Be aware that in some cases the child can develop normally, and pass all markers, and, yet, one day, at some unpredictable age, lose all her skills and become severely autistic onset. It can happen at 4 or 13– nobody knows. This is the case of my daughter when she was 4 years old.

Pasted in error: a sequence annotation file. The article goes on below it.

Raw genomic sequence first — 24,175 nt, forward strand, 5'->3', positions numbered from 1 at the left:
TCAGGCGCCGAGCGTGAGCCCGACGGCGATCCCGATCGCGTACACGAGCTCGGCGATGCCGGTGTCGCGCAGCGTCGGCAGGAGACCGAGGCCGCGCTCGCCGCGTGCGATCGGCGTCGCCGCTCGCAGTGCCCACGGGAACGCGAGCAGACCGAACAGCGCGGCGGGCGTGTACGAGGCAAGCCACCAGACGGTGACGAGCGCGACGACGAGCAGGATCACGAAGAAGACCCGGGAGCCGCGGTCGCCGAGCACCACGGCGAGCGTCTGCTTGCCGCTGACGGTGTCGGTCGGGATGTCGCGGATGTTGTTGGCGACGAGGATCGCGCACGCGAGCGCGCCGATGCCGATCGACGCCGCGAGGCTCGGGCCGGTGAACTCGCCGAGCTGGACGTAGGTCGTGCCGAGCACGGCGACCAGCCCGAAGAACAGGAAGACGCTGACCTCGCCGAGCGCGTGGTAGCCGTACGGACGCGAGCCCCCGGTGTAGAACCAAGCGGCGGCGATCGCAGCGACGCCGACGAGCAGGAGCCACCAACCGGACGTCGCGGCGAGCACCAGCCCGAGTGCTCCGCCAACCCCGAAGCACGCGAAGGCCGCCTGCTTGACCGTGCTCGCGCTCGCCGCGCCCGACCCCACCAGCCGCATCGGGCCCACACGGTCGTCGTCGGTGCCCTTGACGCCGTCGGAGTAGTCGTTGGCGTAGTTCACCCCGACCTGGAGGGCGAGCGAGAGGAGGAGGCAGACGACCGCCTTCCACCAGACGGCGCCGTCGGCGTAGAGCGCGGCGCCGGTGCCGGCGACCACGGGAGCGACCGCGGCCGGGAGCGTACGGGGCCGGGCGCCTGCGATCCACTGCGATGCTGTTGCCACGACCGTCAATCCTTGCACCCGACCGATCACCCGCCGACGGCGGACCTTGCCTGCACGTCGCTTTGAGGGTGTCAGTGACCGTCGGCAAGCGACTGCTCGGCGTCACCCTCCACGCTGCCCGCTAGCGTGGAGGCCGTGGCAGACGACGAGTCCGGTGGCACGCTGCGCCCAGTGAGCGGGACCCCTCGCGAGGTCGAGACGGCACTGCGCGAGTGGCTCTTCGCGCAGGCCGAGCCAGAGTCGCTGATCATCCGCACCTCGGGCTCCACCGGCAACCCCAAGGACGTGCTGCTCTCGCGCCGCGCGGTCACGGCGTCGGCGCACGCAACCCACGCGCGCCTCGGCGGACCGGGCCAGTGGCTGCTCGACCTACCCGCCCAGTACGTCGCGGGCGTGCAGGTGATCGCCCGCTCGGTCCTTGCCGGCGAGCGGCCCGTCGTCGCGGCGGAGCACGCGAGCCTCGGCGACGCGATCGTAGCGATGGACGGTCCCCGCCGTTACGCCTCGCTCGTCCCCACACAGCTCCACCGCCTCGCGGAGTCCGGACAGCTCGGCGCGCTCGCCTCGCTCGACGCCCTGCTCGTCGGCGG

One day, her speech became slurry. I got concerned, but thought if she gets some rest it will go away. Next day, she was not able to open her mouth. All she could produce is “Moo”. She became clumsy and had very hard time on the steps. Grasp reflex was disintegrated. Instead of affectionate social chatter box inclined to be a houligan, and dreaming to be an actress, I suddenly got an unpredictable allien. Old videos of her haunted me. Her old friends rushed on the beach only to find totaly different person. With great support from Therapy Junction, I feel like I am getting my daughter back with her sense of humor and affection, so I am optimistic about her future. Sorry for a long responce.